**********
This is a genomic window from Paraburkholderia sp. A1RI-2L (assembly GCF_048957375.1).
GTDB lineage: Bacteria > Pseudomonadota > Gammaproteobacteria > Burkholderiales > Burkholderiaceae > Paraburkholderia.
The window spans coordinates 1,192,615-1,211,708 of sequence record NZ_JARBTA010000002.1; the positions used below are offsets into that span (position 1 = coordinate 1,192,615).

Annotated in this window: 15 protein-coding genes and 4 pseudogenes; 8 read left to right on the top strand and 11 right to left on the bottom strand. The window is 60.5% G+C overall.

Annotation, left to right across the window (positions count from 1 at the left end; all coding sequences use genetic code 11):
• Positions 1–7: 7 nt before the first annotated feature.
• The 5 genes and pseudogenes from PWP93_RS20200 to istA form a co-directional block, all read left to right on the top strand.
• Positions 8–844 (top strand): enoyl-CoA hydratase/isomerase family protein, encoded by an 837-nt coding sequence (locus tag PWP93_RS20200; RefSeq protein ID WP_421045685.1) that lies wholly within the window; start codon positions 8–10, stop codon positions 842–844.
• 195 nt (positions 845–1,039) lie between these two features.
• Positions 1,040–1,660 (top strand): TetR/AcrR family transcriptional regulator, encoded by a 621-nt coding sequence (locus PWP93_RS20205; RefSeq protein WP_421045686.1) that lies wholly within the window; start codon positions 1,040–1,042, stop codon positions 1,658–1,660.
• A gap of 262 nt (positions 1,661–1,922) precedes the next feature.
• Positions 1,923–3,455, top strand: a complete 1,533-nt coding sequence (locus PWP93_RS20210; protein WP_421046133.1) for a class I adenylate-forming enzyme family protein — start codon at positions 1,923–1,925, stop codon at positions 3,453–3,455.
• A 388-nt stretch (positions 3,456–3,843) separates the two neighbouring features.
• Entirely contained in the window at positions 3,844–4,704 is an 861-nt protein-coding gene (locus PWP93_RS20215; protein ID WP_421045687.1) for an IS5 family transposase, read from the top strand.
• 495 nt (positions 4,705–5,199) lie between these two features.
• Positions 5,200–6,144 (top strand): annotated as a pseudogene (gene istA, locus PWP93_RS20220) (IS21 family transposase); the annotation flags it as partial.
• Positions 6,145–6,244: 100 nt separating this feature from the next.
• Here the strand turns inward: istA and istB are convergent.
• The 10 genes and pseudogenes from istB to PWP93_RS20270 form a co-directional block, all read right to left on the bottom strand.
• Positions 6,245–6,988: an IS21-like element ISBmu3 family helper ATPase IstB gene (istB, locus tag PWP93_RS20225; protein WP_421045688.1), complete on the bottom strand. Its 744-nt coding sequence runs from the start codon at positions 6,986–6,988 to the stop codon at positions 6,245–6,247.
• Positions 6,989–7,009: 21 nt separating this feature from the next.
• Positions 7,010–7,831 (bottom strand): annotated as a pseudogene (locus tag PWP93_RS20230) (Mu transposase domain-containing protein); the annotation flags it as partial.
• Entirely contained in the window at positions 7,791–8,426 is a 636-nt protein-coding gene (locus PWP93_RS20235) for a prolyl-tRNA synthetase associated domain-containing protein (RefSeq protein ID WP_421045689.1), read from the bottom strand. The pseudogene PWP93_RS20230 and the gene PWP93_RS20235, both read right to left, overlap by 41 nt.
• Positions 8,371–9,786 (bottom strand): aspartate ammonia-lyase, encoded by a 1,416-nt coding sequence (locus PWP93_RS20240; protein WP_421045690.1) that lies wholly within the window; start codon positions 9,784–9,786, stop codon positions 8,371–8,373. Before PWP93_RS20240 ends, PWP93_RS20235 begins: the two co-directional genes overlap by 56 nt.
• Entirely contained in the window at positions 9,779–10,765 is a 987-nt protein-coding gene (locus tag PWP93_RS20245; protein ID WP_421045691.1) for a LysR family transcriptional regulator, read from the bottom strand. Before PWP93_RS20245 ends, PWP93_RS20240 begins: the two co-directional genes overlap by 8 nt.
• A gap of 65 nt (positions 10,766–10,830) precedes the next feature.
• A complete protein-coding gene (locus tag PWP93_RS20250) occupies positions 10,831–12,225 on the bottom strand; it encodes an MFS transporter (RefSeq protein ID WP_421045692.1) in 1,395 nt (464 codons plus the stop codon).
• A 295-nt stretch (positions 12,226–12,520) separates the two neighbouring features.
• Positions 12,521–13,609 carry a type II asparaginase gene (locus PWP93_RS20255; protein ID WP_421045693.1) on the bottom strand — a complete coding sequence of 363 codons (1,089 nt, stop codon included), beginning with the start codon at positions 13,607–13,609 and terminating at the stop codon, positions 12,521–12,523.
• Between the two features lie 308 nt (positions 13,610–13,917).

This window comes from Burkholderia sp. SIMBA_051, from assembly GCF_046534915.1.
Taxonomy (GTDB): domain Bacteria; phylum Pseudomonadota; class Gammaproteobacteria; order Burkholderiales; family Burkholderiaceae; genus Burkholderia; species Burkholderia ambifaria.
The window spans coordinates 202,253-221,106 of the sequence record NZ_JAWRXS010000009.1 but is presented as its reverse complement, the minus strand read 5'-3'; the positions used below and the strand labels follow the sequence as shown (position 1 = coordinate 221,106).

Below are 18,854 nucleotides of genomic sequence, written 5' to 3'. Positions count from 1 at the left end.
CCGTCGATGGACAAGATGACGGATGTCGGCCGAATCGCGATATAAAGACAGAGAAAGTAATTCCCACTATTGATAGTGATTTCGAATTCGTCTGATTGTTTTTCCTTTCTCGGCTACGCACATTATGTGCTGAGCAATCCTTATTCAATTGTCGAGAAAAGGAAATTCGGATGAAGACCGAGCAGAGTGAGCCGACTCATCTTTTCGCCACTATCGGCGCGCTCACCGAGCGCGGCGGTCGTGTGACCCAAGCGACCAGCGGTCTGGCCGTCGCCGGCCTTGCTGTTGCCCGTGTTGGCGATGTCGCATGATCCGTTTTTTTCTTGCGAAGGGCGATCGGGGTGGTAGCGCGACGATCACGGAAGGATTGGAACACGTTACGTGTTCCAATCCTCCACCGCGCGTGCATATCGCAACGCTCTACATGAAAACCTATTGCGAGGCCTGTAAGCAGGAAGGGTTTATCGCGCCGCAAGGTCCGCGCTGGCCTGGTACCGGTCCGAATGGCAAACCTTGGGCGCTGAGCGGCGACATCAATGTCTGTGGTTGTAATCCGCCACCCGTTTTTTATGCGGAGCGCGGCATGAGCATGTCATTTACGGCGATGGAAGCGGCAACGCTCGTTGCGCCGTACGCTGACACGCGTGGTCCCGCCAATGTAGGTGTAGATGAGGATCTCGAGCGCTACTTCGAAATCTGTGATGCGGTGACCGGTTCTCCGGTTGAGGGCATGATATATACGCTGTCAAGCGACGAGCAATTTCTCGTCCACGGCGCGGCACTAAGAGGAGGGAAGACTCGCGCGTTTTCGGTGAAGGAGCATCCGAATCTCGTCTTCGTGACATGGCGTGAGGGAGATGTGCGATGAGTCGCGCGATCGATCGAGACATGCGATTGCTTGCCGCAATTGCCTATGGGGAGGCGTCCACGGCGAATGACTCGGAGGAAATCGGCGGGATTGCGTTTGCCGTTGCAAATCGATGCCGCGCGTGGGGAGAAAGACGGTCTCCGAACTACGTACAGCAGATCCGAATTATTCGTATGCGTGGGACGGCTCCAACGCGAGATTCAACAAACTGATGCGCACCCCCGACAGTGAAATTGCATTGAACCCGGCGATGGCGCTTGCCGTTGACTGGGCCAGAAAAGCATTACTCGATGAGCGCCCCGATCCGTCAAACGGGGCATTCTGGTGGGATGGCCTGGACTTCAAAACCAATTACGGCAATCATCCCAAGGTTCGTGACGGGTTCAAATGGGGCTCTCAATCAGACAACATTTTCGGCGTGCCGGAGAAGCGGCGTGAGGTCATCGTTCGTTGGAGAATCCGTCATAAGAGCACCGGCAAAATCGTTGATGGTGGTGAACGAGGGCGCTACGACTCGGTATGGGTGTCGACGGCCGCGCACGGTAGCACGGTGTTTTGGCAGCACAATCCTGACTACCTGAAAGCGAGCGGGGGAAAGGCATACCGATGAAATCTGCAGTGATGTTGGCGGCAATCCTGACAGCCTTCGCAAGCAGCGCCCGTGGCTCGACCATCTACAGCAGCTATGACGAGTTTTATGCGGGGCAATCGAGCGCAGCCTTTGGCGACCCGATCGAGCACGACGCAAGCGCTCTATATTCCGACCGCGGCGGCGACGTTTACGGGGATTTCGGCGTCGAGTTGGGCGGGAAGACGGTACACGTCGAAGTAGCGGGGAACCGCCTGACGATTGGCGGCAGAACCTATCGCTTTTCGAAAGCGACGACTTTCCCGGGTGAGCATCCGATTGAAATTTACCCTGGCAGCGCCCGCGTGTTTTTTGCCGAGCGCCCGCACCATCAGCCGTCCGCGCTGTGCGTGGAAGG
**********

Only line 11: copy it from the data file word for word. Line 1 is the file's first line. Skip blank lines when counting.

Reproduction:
• A gap of 262 nt (positions 1,661–1,922) precedes the next feature.